Imprimis

Budget Battles and the Growth of the Administrative State

John Marini
University of Nevada, Reno


John MariniJohn Marini, a professor of political science at the University of Nevada, Reno, is a graduate of San Jose State University and earned his Ph.D. in government at the Claremont Graduate School. He has also taught at Agnes Scott College, Ohio University, and the University of Dallas. He is on the board of directors of the Claremont Institute for the Study of Statesmanship and Political Philosophy and a member of the Nevada Advisory Committee of the U.S. Civil Rights Commission. Dr. Marini is the author or co-author of several books, including The Progressive Revolution in Politics and Political Science; The Politics of Budget Control: Congress, the Presidency, and the Growth of the Administrative State; and The Founders on Citizenship and Immigration.



The following is adapted from a speech delivered on September 26, 2013, at Hillsdale College’s Kirby Center in Washington, D.C., sponsored by the AWC Family Foundation Lecture Series.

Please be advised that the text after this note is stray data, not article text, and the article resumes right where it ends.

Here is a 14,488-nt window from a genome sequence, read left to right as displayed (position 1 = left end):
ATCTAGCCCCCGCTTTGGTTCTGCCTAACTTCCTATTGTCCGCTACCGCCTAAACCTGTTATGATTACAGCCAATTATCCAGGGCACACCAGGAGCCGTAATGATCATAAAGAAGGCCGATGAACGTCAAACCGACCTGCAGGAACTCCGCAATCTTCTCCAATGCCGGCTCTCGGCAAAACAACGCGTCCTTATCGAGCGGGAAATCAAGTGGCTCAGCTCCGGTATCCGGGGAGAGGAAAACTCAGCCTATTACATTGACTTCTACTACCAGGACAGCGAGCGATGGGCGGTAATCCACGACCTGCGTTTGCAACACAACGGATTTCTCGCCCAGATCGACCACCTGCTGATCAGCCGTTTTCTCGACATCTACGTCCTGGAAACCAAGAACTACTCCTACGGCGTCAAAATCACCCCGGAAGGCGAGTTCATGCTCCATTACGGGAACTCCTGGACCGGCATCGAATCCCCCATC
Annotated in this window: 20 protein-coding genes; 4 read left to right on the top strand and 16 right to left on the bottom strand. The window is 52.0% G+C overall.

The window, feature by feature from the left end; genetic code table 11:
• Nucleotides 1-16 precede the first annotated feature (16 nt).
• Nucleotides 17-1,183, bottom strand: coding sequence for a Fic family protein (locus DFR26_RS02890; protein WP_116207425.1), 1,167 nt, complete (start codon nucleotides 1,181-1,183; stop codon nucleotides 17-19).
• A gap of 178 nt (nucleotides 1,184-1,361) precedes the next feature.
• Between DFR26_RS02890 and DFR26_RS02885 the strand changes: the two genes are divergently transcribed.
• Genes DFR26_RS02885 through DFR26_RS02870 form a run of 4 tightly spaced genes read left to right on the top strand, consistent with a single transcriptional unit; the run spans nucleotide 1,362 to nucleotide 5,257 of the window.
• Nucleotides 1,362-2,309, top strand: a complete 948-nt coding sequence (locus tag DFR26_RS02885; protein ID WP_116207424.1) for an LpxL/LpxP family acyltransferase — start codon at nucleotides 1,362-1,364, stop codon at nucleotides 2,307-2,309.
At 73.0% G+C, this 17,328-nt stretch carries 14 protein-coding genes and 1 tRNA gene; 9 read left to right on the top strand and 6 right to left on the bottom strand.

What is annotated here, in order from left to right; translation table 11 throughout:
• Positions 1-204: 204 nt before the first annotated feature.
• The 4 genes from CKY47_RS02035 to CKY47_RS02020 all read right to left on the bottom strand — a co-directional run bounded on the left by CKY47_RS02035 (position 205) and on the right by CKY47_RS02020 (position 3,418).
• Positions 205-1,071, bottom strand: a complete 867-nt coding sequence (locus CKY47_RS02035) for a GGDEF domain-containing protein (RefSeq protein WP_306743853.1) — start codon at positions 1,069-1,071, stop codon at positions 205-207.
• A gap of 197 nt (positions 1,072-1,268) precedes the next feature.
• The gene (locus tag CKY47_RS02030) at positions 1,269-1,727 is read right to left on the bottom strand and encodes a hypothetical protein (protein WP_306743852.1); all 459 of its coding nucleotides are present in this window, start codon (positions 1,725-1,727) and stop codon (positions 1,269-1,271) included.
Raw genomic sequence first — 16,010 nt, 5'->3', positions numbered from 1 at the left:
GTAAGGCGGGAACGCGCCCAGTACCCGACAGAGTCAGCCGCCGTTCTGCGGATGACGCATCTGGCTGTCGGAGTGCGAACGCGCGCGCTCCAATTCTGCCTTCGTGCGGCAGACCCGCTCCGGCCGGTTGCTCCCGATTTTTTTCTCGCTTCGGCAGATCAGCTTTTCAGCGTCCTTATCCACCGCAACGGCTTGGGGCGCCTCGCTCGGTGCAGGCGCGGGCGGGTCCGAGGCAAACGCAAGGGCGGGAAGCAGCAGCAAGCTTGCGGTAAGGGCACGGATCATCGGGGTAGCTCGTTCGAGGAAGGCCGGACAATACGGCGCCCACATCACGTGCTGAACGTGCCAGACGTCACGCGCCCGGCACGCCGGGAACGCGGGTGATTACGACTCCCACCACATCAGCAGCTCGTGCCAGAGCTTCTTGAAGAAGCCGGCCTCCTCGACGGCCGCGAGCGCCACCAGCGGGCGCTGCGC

As seen in the recent government shutdown and the showdown over the debt limit—the latest in a long series of such crises in Washington—the federal budget stands at the heart of American politics. With few exceptions, the budget has formed the battleground between the political branches of the government—the executive and the legislative—in every administration since LBJ’s Great Society. That starting point is not a coincidence: The Great Society marked the beginning of an expansion of the federal government and a centralization of political and administrative power in Washington that had long been the domain of local and state governments. In addition to destroying the fabric of federalism, this centralization had the effect of undermining the separation of powers, making it difficult if not impossible for Congress, the president, and the bureaucracy to function amicably in pursuit of a national interest. What we have seen in subsequent decades is the steady expansion of a modern administrative state that is distinctively American in that it coexists with a limited government Constitution.